With less than six months until the Olympics are due to begin in the Japanese capital, the leadership transition at the organizing committee will take place amid lingering uncertainty over whether the postponed games will go ahead at all. But who will be Mori's successor is still not clear.
"What is important is to hold the Olympics in July, so I cannot stand in the way of preparations," Mori, 83, head of the committee since 2014, said when he made the announcement at a special meeting of its executives. "If I cause trouble by remaining in the job, our efforts will all be wasted."
However, Mori said he had not intended to demean women, saying the comments were "a matter of interpretation," and blamed the media for fueling public anger.
Attention has now shifted to who will be the organizing committee's new president. Toshiro Muto, the body's CEO, told a press conference it will choose Mori's successor "as soon as possible" but did not specify a deadline.
To ensure transparency in the screening process, Muto said a selection panel led by Fujio Mitarai, chairman of Canon Inc., who also serves as honorary president of the organizing committee, will be established.
Asked about the qualities the committee will be looking for in a new leader, Muto said experience with the Olympics or Paralympics and an understanding of diversity and gender equality would be desirable.
Olympics minister Seiko Hashimoto is being considered as one of the candidates to replace Mori, an official familiar with the situation said. But the 56-year-old former Olympian denied any request has been made to her.
"The government will make further efforts to restore trust and firmly disseminate the big concept of diversity and harmony, both domestically and internationally," Hashimoto said at a press conference.
Saburo Kawabuchi, a former head of the Japan Football Association and a councillor of the committee, told reporters on Thursday he was asked by Mori to take over as the head of the committee.
But the prospect of a new president being selected without much debate and behind closed doors drew criticism and calls for greater transparency in the process.
Kawabuchi said Friday that he would not accept the request and wants the new president to "make the utmost efforts" in the lead up to the games, in a sharp turnaround from his comments the previous day.
In his first public comments on Mori's resignation, Prime Minister Yoshihide Suga told reporters that he believes the next Olympics chief will be decided "with transparency based on rules. The government hopes that a new organization, which will be welcomed by people in the world, will be created as soon as possible."
In a press conference, Tokyo Gov. Yuriko Koike also called for "transparency" in the selection process.
Mori said at a Japanese Olympic Committee gathering on Feb. 3 that meetings with many female participants "drag on" as women have a tendency to talk too much.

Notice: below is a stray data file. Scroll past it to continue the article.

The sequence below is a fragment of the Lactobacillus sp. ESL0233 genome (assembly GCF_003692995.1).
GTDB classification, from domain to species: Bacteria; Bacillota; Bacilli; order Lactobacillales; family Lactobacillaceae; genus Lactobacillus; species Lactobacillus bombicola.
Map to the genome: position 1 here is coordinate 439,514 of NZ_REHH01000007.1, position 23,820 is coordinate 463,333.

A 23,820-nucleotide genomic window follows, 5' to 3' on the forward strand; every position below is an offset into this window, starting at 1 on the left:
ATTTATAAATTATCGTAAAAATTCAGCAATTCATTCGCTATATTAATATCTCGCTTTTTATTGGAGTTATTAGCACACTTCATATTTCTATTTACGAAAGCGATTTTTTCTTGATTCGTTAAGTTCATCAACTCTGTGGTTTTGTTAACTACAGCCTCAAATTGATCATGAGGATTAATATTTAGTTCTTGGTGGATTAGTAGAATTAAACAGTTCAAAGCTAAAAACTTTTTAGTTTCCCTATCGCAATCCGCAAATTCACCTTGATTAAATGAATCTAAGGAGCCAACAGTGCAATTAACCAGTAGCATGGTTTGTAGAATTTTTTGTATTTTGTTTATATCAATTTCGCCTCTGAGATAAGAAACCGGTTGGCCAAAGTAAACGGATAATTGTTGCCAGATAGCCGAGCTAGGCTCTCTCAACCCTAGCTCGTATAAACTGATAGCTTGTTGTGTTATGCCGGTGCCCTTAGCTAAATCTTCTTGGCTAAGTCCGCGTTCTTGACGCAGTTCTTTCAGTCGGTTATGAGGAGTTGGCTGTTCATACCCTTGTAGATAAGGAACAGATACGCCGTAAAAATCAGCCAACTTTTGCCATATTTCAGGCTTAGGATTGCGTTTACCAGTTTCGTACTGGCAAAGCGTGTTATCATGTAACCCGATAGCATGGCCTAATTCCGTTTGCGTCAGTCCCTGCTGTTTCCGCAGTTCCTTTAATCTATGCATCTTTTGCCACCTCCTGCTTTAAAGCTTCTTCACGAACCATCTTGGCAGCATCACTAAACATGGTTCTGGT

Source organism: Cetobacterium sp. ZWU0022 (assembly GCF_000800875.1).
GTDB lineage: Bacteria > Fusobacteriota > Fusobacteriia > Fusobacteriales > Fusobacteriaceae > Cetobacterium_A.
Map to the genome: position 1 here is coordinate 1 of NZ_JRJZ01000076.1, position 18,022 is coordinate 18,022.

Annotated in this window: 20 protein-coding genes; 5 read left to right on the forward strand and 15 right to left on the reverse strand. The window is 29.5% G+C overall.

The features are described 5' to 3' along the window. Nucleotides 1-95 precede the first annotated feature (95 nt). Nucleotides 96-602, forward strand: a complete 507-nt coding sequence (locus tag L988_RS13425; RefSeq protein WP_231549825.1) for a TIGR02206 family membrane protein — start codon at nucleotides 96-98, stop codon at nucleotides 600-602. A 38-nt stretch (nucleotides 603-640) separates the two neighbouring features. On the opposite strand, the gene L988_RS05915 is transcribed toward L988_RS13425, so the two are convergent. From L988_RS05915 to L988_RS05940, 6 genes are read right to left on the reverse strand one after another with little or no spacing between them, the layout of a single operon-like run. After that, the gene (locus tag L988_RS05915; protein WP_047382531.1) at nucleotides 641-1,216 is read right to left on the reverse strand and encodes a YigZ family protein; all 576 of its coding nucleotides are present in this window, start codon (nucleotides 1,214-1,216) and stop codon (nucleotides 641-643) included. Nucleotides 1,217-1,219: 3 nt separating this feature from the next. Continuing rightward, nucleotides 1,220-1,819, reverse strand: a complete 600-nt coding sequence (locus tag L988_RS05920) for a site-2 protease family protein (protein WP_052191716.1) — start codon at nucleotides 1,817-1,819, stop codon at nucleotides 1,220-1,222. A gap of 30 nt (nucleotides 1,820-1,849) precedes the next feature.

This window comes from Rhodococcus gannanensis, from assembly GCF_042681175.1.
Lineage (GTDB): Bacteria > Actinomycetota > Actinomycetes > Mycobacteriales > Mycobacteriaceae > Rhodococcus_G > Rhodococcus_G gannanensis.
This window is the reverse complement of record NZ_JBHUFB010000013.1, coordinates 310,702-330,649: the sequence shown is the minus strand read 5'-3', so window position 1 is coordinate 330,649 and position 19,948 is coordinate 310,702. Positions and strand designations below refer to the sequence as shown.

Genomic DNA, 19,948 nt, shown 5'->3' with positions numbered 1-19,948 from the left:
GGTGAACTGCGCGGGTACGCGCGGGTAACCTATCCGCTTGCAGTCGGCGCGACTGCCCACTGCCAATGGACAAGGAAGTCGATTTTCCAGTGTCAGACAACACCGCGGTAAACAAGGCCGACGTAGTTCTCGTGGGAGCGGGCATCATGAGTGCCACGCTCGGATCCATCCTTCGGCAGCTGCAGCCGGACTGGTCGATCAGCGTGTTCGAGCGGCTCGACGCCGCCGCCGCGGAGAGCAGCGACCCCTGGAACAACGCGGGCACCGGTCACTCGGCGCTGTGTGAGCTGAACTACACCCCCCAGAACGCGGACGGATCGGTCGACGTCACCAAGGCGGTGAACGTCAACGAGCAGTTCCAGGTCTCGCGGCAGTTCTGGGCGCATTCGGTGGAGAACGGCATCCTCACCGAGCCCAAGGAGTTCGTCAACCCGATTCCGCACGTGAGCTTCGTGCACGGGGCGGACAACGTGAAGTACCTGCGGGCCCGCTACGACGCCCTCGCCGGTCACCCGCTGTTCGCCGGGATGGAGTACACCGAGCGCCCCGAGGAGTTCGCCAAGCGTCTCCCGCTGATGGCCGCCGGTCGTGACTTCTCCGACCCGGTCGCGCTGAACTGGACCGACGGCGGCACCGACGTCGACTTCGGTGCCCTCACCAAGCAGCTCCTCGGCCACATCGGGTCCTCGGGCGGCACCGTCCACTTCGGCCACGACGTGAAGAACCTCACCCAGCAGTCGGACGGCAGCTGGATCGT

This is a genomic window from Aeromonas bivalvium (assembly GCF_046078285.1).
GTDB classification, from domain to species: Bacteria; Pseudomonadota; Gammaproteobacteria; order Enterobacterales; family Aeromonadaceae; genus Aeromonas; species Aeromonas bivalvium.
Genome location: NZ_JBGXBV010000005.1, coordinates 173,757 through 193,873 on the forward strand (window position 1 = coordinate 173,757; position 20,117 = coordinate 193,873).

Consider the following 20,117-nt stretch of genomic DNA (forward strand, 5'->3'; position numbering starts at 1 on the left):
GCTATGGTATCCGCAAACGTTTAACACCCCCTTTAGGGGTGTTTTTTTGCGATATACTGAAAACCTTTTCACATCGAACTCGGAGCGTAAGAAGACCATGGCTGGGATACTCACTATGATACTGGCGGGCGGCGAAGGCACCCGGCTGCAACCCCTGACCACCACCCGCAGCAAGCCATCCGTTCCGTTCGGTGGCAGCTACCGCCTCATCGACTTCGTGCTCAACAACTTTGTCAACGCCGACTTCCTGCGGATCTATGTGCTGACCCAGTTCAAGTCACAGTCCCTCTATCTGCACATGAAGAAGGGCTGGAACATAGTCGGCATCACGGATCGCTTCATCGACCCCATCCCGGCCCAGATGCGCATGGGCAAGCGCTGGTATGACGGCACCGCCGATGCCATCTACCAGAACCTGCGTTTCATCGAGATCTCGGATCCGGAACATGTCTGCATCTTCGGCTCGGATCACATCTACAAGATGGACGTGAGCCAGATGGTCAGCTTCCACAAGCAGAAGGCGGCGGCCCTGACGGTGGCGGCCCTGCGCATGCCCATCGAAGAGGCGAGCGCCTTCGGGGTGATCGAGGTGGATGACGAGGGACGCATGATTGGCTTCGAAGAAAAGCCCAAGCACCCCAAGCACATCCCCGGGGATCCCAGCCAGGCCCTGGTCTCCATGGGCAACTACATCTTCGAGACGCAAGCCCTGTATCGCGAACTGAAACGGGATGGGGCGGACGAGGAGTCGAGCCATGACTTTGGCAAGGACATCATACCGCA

He apologized and retracted the comments the following day but said he would not resign, and public anger and debate about gender equality have intensified since then.
Mori's comments were made in reference to the JOC's plan to increase the number of women on its board.
He also said in his roughly 40-minute speech that seven women on the 35-member board of the organizing committee "understand their place" -- apparently exempting them from his claim about women in general -- and that their remarks are "to the point and extremely useful."
The International Olympic Committee initially said the controversy was closed after Mori apologized, but it issued a fresh statement Tuesday calling the remarks "absolutely inappropriate."
Following Mori's resignation, IOC President Thomas Bach said the organization "fully respects" his decision to step down and "understands his reasons for doing so."
Bach said the IOC will "continue working hand-in-hand with his successor," adding that Mori's ability to cooperate during his time as chief of the Japanese organizing committee had been "outstanding."
The International Paralympic Committee issued a similar statement.
Mori's resignation came as the organizing committee nears the final stages of preparations. The domestic leg of the torch relay is scheduled to begin next month. A series of test events, which are held to allow the organizers to review their operations, is scheduled to take place in the spring.
The sexism row has undermined the image of the games, whose fate hinges on whether the number of coronavirus infections falls sufficiently around the world, although Olympic and Japanese government officials have insisted that the games will go ahead as scheduled regardless of the situation.
A Kyodo News survey conducted over the weekend found that 47.1 percent think the Olympics and Paralympics should be postponed again due to the coronavirus pandemic, while 35.2 percent believe the games should be canceled. Just 14.5 percent said they should be held as planned.